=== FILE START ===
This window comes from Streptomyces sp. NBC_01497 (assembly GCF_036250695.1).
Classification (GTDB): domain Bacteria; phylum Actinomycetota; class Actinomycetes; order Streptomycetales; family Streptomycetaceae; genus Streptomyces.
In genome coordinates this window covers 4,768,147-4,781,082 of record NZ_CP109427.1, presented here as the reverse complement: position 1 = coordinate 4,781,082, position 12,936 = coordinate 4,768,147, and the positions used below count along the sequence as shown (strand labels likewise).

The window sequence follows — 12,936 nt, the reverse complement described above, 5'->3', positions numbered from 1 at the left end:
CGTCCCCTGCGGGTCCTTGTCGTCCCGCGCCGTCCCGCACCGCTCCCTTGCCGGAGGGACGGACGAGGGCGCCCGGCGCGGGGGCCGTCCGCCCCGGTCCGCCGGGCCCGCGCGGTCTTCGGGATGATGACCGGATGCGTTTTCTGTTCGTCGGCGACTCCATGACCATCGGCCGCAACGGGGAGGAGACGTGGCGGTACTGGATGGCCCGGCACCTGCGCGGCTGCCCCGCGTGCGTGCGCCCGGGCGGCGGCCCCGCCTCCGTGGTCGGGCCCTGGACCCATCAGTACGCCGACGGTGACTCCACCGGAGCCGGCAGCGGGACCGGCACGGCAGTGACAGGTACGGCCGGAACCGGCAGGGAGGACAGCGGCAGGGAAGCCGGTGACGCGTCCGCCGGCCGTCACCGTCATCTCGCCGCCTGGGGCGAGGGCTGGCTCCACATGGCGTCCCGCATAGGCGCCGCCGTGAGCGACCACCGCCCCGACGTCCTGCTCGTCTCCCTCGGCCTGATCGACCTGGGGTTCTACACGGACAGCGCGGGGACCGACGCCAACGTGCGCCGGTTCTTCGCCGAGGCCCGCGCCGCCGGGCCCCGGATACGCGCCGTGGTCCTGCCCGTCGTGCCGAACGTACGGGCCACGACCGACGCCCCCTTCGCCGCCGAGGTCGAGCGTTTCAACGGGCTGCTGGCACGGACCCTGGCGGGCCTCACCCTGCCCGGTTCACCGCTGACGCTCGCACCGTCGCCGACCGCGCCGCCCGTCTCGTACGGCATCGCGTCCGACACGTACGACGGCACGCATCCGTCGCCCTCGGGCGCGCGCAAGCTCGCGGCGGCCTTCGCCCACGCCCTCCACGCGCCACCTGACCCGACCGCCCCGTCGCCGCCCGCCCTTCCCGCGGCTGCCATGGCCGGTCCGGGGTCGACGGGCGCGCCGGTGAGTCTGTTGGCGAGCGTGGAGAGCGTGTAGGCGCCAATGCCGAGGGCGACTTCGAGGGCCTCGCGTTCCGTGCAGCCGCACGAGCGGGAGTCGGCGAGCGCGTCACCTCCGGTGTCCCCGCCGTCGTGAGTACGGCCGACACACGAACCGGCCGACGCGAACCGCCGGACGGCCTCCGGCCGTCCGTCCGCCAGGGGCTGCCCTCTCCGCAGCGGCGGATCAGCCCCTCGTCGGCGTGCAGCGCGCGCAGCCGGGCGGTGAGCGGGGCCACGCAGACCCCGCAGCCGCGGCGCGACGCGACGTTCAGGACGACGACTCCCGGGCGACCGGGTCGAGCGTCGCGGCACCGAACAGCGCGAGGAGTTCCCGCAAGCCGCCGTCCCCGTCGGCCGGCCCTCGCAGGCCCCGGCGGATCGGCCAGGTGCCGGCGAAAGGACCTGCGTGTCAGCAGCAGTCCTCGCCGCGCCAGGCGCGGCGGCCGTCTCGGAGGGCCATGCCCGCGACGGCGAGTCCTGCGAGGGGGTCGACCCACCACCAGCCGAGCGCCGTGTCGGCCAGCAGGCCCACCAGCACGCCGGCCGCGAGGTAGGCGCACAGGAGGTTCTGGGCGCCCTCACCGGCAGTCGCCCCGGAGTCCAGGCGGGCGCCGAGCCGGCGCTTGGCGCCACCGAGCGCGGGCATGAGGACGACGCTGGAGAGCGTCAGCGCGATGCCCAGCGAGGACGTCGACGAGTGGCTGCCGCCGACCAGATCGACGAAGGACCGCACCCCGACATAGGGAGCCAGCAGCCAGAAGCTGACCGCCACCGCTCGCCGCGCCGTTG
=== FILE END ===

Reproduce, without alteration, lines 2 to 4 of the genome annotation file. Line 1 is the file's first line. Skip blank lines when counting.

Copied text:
Classification (GTDB): domain Bacteria; phylum Actinomycetota; class Actinomycetes; order Streptomycetales; family Streptomycetaceae; genus Streptomyces.
In genome coordinates this window covers 4,768,147-4,781,082 of record NZ_CP109427.1, presented here as the reverse complement: position 1 = coordinate 4,781,082, position 12,936 = coordinate 4,768,147, and the positions used below count along the sequence as shown (strand labels likewise).

The window sequence follows — 12,936 nt, the reverse complement described above, 5'->3', positions numbered from 1 at the left end: